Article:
Wine buyers increasingly rely on phones for decision-making: study
A takeaway from “The Influence of Mobile Apps on Wine Purchases,” an analysis of consumer data jointly produced by digital marketing consulting firm Lotus Growth and Hello Vino’s popular wine recommendation mobile application, was that most wine consumers were not aware of the wineries and brands prior to engaging with the promoted wines in the Hello Vino app. The findings suggest how by integrating with category focused apps, such as wine brands partnering with wine apps, marketers can reach consumers in a more deeply contextual manner.
“Mobile is the ideal marketing channel for the $36 billion U.S. wine industry in that it addresses the number one pain point for consumers in the industry – the overwhelming wall of wine,” said Rick Breslin, a spokesman for Hello Vino, which has an installed base of more than 2 million users. “There is little to no assistance available to shoppers at retail, leaving them with nothing more than the back labels to help them choose a wine.
“Mobile apps provide the content and utility to convert an overwhelmed shopper into a confident one,” he said.
Determining attribution to offline sales is one of the main challenges marketers face when conducting mobile marketing programs.
Making sense of the wall of wine.
“Mobile gives consumers the ability to connect to the Internet from any location at any time in order to conduct research on products, communicate with brands or peers, and make informed decisions,” Mr. Breslin said. “Its application is especially beneficial in retail environments, similar to how a desktop shopper uses Google to research products before making a purchase on a Web site.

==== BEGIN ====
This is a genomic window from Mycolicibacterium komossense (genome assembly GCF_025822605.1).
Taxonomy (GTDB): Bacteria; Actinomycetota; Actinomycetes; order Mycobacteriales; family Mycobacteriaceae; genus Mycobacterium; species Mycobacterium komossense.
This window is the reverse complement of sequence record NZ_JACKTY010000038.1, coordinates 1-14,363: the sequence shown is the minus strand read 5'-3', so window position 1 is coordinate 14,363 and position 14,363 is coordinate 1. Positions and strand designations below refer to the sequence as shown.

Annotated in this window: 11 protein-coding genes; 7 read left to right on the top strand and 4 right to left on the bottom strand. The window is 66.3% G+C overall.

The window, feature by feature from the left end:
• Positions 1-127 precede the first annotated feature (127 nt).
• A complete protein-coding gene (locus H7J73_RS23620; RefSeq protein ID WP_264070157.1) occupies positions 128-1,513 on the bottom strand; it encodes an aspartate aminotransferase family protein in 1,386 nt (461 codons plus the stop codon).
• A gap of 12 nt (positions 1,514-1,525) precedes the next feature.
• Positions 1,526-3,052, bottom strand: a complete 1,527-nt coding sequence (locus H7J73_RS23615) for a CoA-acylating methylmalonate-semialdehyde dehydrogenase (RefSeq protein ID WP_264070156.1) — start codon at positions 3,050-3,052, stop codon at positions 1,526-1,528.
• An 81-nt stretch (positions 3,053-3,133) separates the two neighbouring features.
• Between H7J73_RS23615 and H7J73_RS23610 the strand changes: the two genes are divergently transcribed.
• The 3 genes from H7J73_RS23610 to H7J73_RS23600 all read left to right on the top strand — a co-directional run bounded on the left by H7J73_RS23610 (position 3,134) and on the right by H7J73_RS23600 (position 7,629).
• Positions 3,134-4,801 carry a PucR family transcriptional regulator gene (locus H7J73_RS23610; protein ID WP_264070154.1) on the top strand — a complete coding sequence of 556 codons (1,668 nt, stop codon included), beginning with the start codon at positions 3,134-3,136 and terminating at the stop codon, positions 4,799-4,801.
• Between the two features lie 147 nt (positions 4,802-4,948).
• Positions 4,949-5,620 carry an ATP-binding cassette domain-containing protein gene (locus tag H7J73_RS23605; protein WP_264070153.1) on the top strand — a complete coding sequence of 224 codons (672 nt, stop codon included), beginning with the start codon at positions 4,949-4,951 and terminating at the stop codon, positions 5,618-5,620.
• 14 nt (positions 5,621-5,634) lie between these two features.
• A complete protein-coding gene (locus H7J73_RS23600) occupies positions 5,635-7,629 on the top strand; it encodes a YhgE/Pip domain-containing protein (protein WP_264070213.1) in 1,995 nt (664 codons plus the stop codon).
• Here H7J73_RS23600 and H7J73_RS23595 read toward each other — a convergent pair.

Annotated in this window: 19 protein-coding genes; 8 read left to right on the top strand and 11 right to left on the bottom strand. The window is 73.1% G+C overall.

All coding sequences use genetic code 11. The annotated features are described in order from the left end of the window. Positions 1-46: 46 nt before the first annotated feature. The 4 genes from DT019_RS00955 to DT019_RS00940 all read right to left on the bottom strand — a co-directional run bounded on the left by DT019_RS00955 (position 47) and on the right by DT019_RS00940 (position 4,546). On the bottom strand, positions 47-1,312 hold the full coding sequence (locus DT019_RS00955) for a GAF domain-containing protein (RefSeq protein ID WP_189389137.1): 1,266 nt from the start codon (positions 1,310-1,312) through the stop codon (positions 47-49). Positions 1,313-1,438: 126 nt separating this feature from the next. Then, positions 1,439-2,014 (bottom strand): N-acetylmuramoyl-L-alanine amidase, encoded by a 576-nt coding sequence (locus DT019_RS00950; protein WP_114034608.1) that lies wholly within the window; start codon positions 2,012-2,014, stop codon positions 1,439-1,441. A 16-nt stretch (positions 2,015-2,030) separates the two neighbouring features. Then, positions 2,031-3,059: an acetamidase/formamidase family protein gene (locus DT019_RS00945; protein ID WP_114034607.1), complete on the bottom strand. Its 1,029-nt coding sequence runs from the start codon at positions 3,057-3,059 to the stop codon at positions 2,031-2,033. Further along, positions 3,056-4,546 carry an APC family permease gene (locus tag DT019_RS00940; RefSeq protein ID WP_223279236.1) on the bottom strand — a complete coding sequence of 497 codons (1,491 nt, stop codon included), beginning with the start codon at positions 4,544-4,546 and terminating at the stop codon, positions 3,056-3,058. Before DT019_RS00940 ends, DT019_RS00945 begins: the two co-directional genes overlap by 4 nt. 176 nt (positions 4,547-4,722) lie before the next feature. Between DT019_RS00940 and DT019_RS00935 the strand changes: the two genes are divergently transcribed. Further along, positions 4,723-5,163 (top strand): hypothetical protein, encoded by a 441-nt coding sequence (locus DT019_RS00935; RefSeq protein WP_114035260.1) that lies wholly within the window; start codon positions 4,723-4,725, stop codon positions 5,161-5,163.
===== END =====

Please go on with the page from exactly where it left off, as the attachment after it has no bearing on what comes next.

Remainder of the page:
“The real mcommerce, for physical products, at least, is being conducted at retail – using mobile to deliver and reinforce brand messaging at the point of purchase,” he said.
Various wine review applications are finding ways to streamline wine-buying for consumers.
Late last year, Vivino leveraged a translation service across multiple platforms to enhance the local flavor of its global mobile wine review application, reducing the time and cost related to making over digital properties for international audiences.
By choosing Smartling’s global delivery network, Vivino achieved the local reach that was critical to its success and growth. The results showed how a mobile app that is localized gains an edge over non-localized competitors in the international marketplace.
With a database containing over 3 million different wines, Vivino is a community driven app, with ratings, reviews, and pricing supplied by more than 7 million users. Its services are offered on its Web site as well as Android and iOS mobile platforms.
Google’s Shopper Marketing Council reports 84 percent of smartphone shoppers use their phone to help shop while in a store. Eighty-six percent of smartphone usage occurs within apps, with only 14 percent of consumers’ smartphone usage taking place on mobile Web sites, according to Yahoo! Flurry Analytics’ data set of more than 450,000 apps installed on 1.3 billion mobile devices.
Hello Vino app.
“Marketers at all levels should not restrict digital marketing with e-commerce, especially with smartphones becoming ubiquitous online tools that are used in the physical world,” Mr. Breslin said. “Too often, marketers are using the same metrics – click-throughs, page views, time on site and app – that don’t entirely apply to the in-and-out, multi-tasking nature of smartphone app usage by consumers.
“The most used apps are those of utility, not novelty,” he said.
Michael Barris is staff reporter on Mobile Commerce Daily, New York